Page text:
The winter trout season begins Jan. 1 at the Dolese Youth Park Pond, NW 50 and Meridian.
The pond will be stocked with rainbow trout for the Jan. 1 season opener.
The two-month long trout season runs through Feb. 29. The trout fishing is made possible through a donation from BancFirst.
A free trout fishing clinic will be held Jan. 13 from 7 p.m. until 8:30 p.m. at the Putnam City High School gymnasium, 5300 NW 50. Pre-registration is required and participants should call the H.B. Parsons Fish Hatchery at 755-4014.
The clinic will include instruction on trout bait and tackle, pole rigging, trout biology, fish cleaning and recipes, knot tying, safe casting and the Dolese Park trout season’s rules and regulations. The clinic is for all ages and all gear is provided.
Bob Martin, fisheries biologist for the Oklahoma City Parks and Recreation Department, recommends that Dolese trout anglers keep several colors of Powerbaits as well as an assortment of other trout baits in their tackle box. The best baits to use often change throughout the day, he said.
Anglers should have success using 4- to 6-pound test line equipped with a slip sinker and small hook. Along with Powerbaits, other baits of choice include corn, small worms, small minnows, small spinners, jigs and spoons.
There is a daily limit of six trout per person during at Dolese Park. In addition, fishing is permitted from the bank only and each angler may only use one rod and reel. Beginning March 1, anglers can use three rod and reels per person until the rainbows are gone.
Trout caught and placed on a stringer or otherwise held in possession cannot be released. If fishing for trout at Dolese, anglers must have an annual state fishing license and an Oklahoma City Fishing Permit, which is required for anglers ages 16-61, unless exempt.
Tim Johnson of Elmore City couldn’t believe the buck that showed up on his Garvin County trail camera during the middle of muzzleloader season.
“I almost fell out of my chair when I was looking on the computer,” Johnson said.
Johnson hunted the huge 26-point nontypical for 24 days out of a box blind — five during the muzzleloader season and 19 more days with a crossbow before the deer gun season opened.
“I was trying every day. I saw him about 10 times live, but I never did get him,” Johnson said. “He was just never close enough for me to take him.”
The buck also appeared on the trail camera of Johnson’s neighbors and they were hunting him as well. But Johnson was able to shoot the buck on the opening morning of gun season.
“The last time I had seen him was the Monday before with a doe,” Johnson. “I was afraid he had left that country with the doe during the rut. But he just showed back up on opening morning.”
The buck green scores in the 190s. If that score holds, it would be one of the five biggest bucks ever taken in Garvin County, based on Cy Curtis scores, he said.
The buck weighed 200 pounds before being field dressed and was aged at 5 1/2 years old.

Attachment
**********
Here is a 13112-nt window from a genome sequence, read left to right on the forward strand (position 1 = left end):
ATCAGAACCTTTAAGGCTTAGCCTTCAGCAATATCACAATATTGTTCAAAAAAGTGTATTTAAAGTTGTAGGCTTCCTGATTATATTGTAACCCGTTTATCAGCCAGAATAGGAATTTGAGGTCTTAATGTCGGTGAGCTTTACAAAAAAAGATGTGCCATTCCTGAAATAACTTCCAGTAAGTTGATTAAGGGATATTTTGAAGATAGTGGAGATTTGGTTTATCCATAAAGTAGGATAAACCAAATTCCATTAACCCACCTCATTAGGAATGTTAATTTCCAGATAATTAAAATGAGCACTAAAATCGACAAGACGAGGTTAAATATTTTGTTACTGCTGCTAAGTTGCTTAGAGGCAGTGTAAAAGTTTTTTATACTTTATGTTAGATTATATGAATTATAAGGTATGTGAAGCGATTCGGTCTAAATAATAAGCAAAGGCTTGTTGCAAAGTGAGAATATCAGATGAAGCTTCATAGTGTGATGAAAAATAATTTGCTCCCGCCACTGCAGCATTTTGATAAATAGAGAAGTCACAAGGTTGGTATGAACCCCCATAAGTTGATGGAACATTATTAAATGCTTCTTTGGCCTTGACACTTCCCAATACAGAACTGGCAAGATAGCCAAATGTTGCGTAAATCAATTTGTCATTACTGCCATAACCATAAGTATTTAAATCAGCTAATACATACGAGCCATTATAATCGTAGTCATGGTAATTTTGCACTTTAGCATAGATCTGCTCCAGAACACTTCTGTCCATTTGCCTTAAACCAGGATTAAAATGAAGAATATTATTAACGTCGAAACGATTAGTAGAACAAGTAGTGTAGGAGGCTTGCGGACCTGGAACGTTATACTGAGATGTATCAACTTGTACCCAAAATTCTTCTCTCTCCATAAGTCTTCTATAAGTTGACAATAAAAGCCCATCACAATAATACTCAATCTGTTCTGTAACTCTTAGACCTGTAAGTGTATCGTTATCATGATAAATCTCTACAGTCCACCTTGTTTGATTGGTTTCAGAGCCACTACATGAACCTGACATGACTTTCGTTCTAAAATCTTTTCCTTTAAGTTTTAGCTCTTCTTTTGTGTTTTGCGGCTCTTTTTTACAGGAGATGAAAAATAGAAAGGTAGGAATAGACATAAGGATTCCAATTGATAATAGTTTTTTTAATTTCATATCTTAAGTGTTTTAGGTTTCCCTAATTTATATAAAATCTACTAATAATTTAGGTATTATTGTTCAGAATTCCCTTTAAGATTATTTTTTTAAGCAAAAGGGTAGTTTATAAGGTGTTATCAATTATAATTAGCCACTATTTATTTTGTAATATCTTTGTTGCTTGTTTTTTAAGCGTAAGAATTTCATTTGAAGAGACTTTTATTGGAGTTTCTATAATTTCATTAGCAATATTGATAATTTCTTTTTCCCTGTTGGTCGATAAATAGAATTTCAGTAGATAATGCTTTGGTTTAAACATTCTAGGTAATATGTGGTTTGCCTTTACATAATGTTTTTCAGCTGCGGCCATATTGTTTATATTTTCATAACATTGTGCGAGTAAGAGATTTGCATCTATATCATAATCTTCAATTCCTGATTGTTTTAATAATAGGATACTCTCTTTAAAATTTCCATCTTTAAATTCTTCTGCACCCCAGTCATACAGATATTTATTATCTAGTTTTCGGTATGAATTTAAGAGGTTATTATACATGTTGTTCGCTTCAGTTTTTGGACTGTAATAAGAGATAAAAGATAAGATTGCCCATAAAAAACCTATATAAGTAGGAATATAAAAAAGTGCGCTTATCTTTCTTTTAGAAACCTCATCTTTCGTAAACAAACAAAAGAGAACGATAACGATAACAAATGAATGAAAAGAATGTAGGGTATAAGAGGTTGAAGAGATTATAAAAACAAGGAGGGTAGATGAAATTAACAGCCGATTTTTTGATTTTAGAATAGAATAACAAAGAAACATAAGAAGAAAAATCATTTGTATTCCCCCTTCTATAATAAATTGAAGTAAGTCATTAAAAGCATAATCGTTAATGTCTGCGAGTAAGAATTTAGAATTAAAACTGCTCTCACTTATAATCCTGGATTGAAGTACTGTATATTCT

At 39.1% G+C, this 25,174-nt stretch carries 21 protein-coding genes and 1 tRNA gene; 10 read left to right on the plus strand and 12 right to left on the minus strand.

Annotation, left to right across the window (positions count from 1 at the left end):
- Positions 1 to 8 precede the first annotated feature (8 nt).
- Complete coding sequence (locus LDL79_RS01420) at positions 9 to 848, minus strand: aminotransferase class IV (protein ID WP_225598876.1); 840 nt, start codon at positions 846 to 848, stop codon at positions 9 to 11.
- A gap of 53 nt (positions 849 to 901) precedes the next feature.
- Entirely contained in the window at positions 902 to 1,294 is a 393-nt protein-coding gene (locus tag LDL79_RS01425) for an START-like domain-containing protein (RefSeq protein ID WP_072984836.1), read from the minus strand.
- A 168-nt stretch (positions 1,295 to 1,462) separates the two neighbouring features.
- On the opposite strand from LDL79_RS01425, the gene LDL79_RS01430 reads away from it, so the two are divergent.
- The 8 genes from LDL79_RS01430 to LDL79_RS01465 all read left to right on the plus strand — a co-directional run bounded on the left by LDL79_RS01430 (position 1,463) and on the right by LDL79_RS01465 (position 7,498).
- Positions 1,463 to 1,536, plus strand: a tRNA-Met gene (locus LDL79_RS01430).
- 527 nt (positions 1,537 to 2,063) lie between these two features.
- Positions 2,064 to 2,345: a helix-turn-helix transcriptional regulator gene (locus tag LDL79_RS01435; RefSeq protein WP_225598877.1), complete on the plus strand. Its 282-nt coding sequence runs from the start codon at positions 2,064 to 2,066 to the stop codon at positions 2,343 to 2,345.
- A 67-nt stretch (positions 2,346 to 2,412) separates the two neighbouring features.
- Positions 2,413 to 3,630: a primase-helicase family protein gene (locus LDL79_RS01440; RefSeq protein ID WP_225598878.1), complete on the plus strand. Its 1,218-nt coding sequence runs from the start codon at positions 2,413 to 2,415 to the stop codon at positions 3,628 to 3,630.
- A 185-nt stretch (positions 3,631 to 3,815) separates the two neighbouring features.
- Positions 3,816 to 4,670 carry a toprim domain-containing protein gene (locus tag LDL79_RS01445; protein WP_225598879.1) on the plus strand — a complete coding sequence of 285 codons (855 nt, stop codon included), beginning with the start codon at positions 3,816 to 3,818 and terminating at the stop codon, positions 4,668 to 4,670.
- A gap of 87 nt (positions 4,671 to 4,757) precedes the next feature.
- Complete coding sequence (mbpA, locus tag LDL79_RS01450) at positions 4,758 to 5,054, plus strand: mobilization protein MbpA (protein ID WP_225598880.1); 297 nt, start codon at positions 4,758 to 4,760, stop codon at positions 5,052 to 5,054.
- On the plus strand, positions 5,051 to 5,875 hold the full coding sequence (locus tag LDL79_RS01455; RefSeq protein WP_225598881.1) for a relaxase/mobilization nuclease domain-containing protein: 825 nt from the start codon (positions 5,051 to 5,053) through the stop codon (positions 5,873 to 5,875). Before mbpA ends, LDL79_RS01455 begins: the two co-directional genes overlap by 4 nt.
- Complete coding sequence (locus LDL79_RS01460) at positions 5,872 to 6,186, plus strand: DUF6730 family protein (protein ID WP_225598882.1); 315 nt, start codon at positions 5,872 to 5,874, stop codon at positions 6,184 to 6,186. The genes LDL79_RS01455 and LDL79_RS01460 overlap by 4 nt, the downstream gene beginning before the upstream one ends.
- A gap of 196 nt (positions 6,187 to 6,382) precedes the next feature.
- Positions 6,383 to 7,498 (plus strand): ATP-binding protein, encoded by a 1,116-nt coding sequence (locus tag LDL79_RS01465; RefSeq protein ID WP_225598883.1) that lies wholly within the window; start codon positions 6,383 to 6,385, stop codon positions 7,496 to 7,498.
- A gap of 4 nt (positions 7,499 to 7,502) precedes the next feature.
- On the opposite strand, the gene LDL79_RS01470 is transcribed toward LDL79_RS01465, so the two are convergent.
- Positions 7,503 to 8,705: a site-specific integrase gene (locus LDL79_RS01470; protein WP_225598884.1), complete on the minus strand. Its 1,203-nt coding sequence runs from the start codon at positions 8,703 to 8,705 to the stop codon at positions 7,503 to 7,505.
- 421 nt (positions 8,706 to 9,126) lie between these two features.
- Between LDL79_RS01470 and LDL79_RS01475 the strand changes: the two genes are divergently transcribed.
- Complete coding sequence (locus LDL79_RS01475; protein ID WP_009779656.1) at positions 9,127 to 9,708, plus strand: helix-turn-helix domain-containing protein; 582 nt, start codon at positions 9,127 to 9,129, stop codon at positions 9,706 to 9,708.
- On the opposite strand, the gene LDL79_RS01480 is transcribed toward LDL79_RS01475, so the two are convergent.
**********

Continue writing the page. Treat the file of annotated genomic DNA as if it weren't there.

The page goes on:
Johnson, 50, has been hunting deer for 30 years on his family’s land in Garvin County. He has never came close to harvesting a 190-inch buck before.
“It was the buck of a lifetime,” he said. “This thing has drop tines everywhere. I don’t have a clue where he came from. I’ve seen a couple of really good bucks around here, but I’ve not seen anything that looked like him.”
My favorite Christmas movie is A Christmas Story.
I’ve seen it dozens of time and will be watching it again once or twice this year. I’m sure you are familiar with it. It’s the movie where Ralphie desperately wants a Red Ryder BB gun for Christmas but his mom is afraid he will shoot his eye out.
My BB gun was a Daisy and it was a pretty cool Christmas gift. It ranks in my top five Christmas gifts of all time, right up there with my first Zebco 33 rod and reel, the electric football set and Rock ‘Em, Sock ‘Em robots.
Since The Oklahoman’s outdoors page will be published on Christmas morning this year, I am on the hunt for the Okie versions of A Christmas Story.
Did Santa Claus bring you the BB gun that you always wanted one Christmas? Or maybe it was a Browning over and under shotgun that was left under your tree? Or a Zebco 33 or Abu Garcia reel? Or perhaps it was your first pocket knife? Or a bow? Or a camping tent? Or a boat or canoe?
Whatever it was, if you have a special memory of such a Christmas gift, I want to hear about it. Tell me what it was and why it was so memorable to you. Send your story to email@example.com and it might just be published in The Oklahoman on Christmas morning.
Consider it my Christmas gift to you.
Several Christmas bird counts are scheduled around the state on Saturday by local Audubon groups and other birders.
At Fort Gibson Lake, volunteers should meet on the east side of the dam beginning at 7:30 a.m. Contact firstname.lastname@example.org for more information.
Bird watchers also will be conducting a Christmas bird count at the Hulah Reservoir on Saturday. Contact email@example.com for more information.